entrance to Irbe channel. Its further
movements into the Gulf of Riira are
covered by Russian long-range artil
lery from the island of Oesel.
The northern group of German war
ships dispatched a squadron of torpedo
boats between the islands of Oesel and
Dago which pressed back Russian pa
trol boats in the direction of the Moon
sund. Russian naval forces, reinforc
ing the patrol boats, accepted battle
ana the enemy retired.
A third group of enemy warships,
consisting of cruisers and torpedo-
poats, approached the southwestern
coast of the Island of Oesel and bom
barded part of the coast. German
submarines were observed several
times at different places in the Baltic.
Ihe exodus from Petroerad. which
has been noticeable since the fall of
Riga, has greatly increased. Since
Saturday the ticket offices have been
beseiged, many persons offering large
premiums for tickets. The situation
is aggravated by rumors which are
branded officially as unfounded, that
passenger traffic will be stopped
shortly, in view of the expected evacu
ation by the government.
No extensive evacuation is looked
for, as no immediate danger threatens
the capital. The new front is still 800
miles distant, and roads are impass
able. It is not believed a landing in
Finland will be attempted, owing to
tne scarcity of supplies there, and to
the fact that provisoning would be
rendered difficult, with winter
proaching, by the sea's freezing.
Ihe central committee of the fleet
has addressed to the sailors an appeal
which has caused cessation of the
meetings at Helsingfors. The semi
official news agency savs the first
naval engagements in the Oesel waters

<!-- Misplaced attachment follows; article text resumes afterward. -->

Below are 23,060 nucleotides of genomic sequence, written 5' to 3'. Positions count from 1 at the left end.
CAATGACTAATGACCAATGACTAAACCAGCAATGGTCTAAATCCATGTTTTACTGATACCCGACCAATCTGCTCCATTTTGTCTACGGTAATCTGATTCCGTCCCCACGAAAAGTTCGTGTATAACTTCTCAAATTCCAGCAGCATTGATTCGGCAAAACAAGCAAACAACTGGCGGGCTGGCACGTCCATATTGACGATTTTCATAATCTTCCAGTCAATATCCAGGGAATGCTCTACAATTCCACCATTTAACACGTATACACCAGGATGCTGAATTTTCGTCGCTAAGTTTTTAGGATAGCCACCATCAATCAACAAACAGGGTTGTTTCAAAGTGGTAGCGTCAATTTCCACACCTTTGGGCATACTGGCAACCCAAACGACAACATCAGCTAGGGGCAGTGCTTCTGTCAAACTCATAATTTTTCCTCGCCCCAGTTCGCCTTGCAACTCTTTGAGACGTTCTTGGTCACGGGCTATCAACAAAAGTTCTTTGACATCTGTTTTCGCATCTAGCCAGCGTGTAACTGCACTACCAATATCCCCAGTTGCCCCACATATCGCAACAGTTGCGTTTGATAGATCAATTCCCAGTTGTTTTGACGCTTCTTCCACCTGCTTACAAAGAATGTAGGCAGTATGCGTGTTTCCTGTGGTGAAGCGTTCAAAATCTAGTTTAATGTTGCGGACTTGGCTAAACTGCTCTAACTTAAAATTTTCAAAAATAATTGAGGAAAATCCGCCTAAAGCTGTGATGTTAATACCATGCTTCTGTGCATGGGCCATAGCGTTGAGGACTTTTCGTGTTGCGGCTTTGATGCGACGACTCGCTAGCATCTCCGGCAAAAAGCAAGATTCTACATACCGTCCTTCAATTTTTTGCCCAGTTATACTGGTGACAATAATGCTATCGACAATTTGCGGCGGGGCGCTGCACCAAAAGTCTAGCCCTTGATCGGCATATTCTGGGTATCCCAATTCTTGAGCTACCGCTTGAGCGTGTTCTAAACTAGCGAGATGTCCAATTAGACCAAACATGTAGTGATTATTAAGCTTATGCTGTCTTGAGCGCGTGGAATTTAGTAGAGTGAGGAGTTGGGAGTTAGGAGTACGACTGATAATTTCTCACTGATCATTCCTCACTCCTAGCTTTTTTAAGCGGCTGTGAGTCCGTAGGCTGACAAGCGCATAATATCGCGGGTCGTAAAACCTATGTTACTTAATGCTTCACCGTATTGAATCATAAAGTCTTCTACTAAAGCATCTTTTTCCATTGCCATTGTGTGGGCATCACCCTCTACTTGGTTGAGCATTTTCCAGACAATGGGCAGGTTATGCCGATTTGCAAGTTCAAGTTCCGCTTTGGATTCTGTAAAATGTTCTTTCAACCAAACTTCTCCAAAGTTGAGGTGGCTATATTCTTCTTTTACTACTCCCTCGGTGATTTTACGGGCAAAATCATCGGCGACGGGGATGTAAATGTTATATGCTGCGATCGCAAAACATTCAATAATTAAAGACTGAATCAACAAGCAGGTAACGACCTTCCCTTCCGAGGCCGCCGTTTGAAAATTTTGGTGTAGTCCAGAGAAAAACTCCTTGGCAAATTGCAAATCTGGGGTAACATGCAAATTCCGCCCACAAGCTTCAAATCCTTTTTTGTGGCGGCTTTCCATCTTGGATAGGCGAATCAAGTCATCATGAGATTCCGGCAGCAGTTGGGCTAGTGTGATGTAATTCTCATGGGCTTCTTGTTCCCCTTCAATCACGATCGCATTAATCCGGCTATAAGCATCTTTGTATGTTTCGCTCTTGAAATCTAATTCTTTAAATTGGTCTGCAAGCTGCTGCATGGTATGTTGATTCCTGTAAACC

nave snown that an appeal to the
crews of the fleet may be counted on
with certainty.
Brief Stories IVepared Under the
Direction of the Committee on
Public Information and the State
Council of Defense.
General Pershing Praises Work of Red
Croaa in France.
The Red Cross commission to France
has received the following letter from
Adjutant General Benjamin Alvord, of
General Pershing s staff:
"Our army is keeping a war diary
which is to be the official record of the
war here. I have received an official
communication from the commander
in-chief of the American Expedition
ary Forces reading as follows:
' 'It is well to place on record the
attitude of the management of the
American Red Cross in France. From
the beginning they have simply wanted
to know what they could do to assist in
the great work before the army. The
gentlemen at the head of the American
Red Cross in France are men of great
experience in handling large affairs in
the United States and they have ex
hibited wonderful resources in aeeom-
pnsning everytning tney nave Deen
asked to do. '
."A copy of this letter has been for
warded to the War department for
transmission to the headquarters of
the American Red Cross, bv command
of Major General Pershing."
Subscriptions to Liberty Bond Cloae
on October 27.
Subscriptions for the liberty bonds
must reach the Treasury department,
Washington, D. C, a Federal reserve
bank or some incorporated bank
trust company in the United States
(not including outlying territories and
possessions) on or before the close o
business October 27, 1917. The apnli
cations must be accompanied by a pay
ment of 2 per cent of the amount ap
plied ior, and subsequent installments
upon bonds allotted will be due as fol
18 per cent on November 15, 1917.
40 per cent on December 15, 1917.
40 per cent on January 15, 1918.
un tne latter date, accrued interest
in the deferred installments will also
be payable.
To Clear Up Misunderstanding in Re
gard to Pay in the Navy.
Starting at the very beginning it is
possible for a young man by work and
study to have continuous and frequent
advancement with increase of pay. To